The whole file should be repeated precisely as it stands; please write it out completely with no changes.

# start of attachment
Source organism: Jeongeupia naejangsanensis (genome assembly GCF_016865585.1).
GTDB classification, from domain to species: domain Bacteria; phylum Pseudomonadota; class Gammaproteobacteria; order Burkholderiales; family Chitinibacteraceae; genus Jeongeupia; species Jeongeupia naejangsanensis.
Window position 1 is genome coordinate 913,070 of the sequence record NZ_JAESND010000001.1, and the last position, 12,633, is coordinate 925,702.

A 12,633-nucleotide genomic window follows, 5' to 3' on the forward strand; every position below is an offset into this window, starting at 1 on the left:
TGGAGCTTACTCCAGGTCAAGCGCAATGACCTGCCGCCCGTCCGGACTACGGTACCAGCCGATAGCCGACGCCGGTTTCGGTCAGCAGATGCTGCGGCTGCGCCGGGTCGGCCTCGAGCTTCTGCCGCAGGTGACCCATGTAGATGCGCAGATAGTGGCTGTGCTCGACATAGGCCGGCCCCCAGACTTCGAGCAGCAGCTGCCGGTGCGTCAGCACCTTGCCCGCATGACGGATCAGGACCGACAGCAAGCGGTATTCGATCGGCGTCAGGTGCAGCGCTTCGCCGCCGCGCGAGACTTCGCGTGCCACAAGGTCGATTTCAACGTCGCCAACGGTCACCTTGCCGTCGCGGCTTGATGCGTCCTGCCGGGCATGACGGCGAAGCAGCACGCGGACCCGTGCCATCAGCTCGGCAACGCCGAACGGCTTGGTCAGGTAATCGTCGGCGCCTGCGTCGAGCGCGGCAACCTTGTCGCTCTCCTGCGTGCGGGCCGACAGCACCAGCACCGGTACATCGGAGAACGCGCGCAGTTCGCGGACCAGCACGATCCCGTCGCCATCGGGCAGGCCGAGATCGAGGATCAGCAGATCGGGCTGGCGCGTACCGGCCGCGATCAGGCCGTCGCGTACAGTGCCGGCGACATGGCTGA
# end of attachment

Source organism: Jeongeupia naejangsanensis (genome assembly GCF_016865585.1).
GTDB classification, from domain to species: domain Bacteria; phylum Pseudomonadota; class Gammaproteobacteria; order Burkholderiales; family Chitinibacteraceae; genus Jeongeupia; species Jeongeupia naejangsanensis.
Window position 1 is genome coordinate 913,070 of the sequence record NZ_JAESND010000001.1, and the last position, 12,633, is coordinate 925,702.

A 12,633-nucleotide genomic window follows, 5' to 3' on the forward strand; every position below is an offset into this window, starting at 1 on the left:
TGGAGCTTACTCCAGGTCAAGCGCAATGACCTGCCGCCCGTCCGGACTACGGTACCAGCCGATAGCCGACGCCGGTTTCGGTCAGCAGATGCTGCGGCTGCGCCGGGTCGGCCTCGAGCTTCTGCCGCAGGTGACCCATGTAGATGCGCAGATAGTGGCTGTGCTCGACATAGGCCGGCCCCCAGACTTCGAGCAGCAGCTGCCGGTGCGTCAGCACCTTGCCCGCATGACGGATCAGGACCGACAGCAAGCGGTATTCGATCGGCGTCAGGTGCAGCGCTTCGCCGCCGCGCGAGACTTCGCGTGCCACAAGGTCGATTTCAACGTCGCCAACGGTCACCTTGCCGTCGCGGCTTGATGCGTCCTGCCGGGCATGACGGCGAAGCAGCACGCGGACCCGTGCCATCAGCTCGGCAACGCCGAACGGCTTGGTCAGGTAATCGTCGGCGCCTGCGTCGAGCGCGGCAACCTTGTCGCTCTCCTGCGTGCGGGCCGACAGCACCAGCACCGGTACATCGGAGAACGCGCGCAGTTCGCGGACCAGCACGATCCCGTCGCCATCGGGCAGGCCGAGATCGAGGATCAGCAGATCGGGCTGGCGCGTACCGGCCGCGATCAGGCCGTCGCGTACAGTGCCGGCGACATGGCTGA